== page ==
Articles | Volume 16, issue 19
Atmos. Chem. Phys., 16, 12715–12731, 2016
Atmos. Chem. Phys., 16, 12715–12731, 2016

Research article 12 Oct 2016

Research article | 12 Oct 2016

Source characterization of highly oxidized multifunctional compounds in a boreal forest environment using positive matrix factorization

Chao Yan1, Wei Nie2,1, Mikko Äijälä1, Matti P. Rissanen1, Manjula R. Canagaratna3, Paola Massoli3, Heikki Junninen1, Tuija Jokinen1,a, Nina Sarnela1, Silja A. K. Häme1, Siegfried Schobesberger1,b, Francesco Canonaco4, Lei Yao5, André S. H. Prévôt4, Tuukka Petäjä1,2, Markku Kulmala1, Mikko Sipilä1, Douglas R. Worsnop1,3, and Mikael Ehn1 Chao Yan et al.
  • 1Department of Physics, University of Helsinki, Helsinki, 00140, Finland
  • 2Joint International Research Laboratory of Atmospheric and Earth System Sciences, School of Atmospheric Sciences, Nanjing University, Nanjing, 210046, China
  • 3Aerodyne Research, Inc., Billerica, MA 01821, USA
  • 4Laboratory of Atmospheric Chemistry, Paul Scherrer Institute, Villigen, 5232, Switzerland
  • 5Shanghai Key Laboratory of Atmospheric Particle Pollution and Prevention (LAP3), Department of Environmental Science & Engineering, Fudan University, Shanghai, 200433, China
  • anow at: Department of Chemistry, University of California, Irvine, CA, 92617, USA
  • bnow at: Department of Atmospheric Sciences, University of Washington, Seattle, Washington 98195, USA

Abstract. Highly oxidized multifunctional compounds (HOMs) have been demonstrated to be important for atmospheric secondary organic aerosols (SOA) and new-particle formation (NPF), yet it remains unclear which the main atmospheric HOM formation pathways are. In this study, a nitrate-ion-based chemical ionization atmospheric-pressure-interface time-of-flight mass spectrometer (CI-APi-TOF) was deployed to measure HOMs in the boreal forest in Hyytiälä, southern Finland. Positive matrix factorization (PMF) was applied to separate the detected HOM species into several factors, relating these “factors” to plausible formation pathways. PMF was performed with a revised error estimation derived from laboratory data, which agrees well with an estimate based on ambient data. Three factors explained the majority (> 95 %) of the data variation, but the optimal solution found six factors, including two nighttime factors, three daytime factors, and a transport factor. One nighttime factor is almost identical to laboratory spectra generated from monoterpene ozonolysis, while the second likely represents monoterpene oxidation initiated by NO3. The exact chemical processes forming the different daytime factors remain unclear, but they all have clearly distinct diurnal profiles, very likely related to monoterpene oxidation with a strong influence from NO, presumably through its effect on peroxy radical (RO2) chemistry. Apart from these five “local” factors, the sixth factor is interpreted as a transport related factor. These findings improve our understanding of HOM production by confirming current knowledge and inspiring future research directions and provide new perspectives on using factorization methods to understand short-lived atmospheric species.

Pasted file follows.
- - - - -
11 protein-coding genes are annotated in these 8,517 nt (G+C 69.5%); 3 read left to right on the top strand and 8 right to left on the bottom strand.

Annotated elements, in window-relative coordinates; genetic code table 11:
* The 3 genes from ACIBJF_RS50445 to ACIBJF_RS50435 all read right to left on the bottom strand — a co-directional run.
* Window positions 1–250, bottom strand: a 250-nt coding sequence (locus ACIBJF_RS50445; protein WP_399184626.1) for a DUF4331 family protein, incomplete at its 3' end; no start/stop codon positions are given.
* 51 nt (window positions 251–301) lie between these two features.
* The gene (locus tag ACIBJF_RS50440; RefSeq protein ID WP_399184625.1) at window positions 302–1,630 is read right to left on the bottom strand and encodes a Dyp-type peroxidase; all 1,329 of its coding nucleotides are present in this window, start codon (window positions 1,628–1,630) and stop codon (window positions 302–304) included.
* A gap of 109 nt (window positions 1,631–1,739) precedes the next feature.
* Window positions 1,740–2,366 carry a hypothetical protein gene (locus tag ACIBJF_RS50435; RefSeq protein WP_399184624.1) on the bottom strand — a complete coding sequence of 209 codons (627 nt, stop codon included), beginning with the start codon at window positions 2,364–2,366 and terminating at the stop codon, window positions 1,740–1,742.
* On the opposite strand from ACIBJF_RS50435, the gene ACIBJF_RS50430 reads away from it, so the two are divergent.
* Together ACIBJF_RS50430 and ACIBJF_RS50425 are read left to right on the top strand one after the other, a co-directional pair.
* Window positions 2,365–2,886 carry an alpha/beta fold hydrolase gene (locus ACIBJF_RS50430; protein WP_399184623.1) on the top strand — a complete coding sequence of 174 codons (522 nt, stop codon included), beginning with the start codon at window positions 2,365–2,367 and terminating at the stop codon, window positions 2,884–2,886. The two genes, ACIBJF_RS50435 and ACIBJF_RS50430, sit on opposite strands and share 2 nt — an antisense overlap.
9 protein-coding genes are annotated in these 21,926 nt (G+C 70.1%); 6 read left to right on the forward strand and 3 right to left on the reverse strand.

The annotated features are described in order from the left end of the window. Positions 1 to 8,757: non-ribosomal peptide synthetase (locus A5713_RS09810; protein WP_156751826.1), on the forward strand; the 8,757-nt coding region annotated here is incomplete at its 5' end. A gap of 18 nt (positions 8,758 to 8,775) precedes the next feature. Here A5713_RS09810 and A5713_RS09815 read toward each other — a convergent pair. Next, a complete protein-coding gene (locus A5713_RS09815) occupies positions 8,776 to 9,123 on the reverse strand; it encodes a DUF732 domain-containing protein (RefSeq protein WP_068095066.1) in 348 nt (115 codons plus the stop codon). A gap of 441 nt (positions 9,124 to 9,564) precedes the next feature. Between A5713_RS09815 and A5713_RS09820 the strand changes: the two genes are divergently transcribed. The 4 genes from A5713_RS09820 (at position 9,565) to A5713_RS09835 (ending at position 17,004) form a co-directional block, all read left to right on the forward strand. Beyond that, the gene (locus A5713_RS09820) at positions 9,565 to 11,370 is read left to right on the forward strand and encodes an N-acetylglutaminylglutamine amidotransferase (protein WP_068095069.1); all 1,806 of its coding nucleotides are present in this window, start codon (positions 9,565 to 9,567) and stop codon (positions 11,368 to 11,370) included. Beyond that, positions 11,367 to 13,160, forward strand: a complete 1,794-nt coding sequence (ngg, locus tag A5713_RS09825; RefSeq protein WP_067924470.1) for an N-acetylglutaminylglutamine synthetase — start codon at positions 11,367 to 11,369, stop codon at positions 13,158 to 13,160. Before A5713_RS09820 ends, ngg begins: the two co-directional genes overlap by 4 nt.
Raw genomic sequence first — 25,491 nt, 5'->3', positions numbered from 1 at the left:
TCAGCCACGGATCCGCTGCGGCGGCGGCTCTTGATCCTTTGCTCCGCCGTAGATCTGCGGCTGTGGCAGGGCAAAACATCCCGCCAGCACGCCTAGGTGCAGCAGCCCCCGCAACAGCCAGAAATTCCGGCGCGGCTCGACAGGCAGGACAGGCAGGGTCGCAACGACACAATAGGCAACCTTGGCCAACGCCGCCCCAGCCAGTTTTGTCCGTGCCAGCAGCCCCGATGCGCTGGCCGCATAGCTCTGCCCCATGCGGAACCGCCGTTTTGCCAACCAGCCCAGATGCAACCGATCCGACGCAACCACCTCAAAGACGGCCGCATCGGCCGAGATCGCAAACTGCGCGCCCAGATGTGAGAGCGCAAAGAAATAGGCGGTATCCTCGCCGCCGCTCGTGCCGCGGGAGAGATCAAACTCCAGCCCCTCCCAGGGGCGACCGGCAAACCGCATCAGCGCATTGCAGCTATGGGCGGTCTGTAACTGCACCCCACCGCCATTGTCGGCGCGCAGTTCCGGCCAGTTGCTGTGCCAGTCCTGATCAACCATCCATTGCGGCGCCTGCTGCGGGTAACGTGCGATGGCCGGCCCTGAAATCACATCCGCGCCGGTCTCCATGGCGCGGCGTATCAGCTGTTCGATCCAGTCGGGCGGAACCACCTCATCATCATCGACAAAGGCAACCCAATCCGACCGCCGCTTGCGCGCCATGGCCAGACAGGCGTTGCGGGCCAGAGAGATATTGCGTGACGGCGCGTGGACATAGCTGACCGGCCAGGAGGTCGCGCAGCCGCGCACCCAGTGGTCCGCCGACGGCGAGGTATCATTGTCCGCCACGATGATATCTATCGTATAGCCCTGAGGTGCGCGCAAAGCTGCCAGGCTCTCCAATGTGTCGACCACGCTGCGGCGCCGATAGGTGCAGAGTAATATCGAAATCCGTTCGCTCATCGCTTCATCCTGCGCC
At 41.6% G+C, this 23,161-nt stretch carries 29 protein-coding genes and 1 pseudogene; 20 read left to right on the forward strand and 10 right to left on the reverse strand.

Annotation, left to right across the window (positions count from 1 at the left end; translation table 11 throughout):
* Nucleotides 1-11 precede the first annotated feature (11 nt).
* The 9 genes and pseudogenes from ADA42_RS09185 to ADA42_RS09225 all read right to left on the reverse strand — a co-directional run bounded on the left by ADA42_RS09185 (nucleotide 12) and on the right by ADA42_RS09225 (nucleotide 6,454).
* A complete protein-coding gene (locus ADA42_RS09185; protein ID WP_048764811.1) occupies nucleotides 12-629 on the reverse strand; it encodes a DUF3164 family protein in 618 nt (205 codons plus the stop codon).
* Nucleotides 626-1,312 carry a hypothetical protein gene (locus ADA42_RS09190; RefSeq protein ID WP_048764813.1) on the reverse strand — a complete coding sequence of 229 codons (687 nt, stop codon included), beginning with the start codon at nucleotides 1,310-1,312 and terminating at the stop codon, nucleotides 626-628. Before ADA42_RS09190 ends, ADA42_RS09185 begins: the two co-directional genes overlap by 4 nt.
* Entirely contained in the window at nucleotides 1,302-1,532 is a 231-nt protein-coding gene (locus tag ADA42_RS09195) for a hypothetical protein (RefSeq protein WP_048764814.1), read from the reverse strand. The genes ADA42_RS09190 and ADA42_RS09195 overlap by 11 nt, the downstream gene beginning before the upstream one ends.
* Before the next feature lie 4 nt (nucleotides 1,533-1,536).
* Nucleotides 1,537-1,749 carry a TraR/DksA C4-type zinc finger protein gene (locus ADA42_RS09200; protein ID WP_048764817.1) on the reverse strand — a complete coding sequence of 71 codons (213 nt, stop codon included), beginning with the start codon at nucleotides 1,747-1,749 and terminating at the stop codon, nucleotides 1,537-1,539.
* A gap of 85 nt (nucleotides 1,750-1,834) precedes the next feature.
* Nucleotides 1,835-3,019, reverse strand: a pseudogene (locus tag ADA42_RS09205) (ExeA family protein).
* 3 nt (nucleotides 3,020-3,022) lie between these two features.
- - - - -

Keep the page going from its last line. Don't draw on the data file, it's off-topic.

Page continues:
Short summary
Highly oxidized multifunctional compounds (HOMs) are known to have a significant contribution to secondary aerosol formation, yet their dominating formation pathways remain unclear in the atmosphere. We apply positive matrix factorization (PMF) on HOM data, and successfully retrieve factors representing different formation pathways. The results improve our understanding of HOM formation, and provide new perspectives on using PMF to study the variation of short-lived specie.
Final-revised paper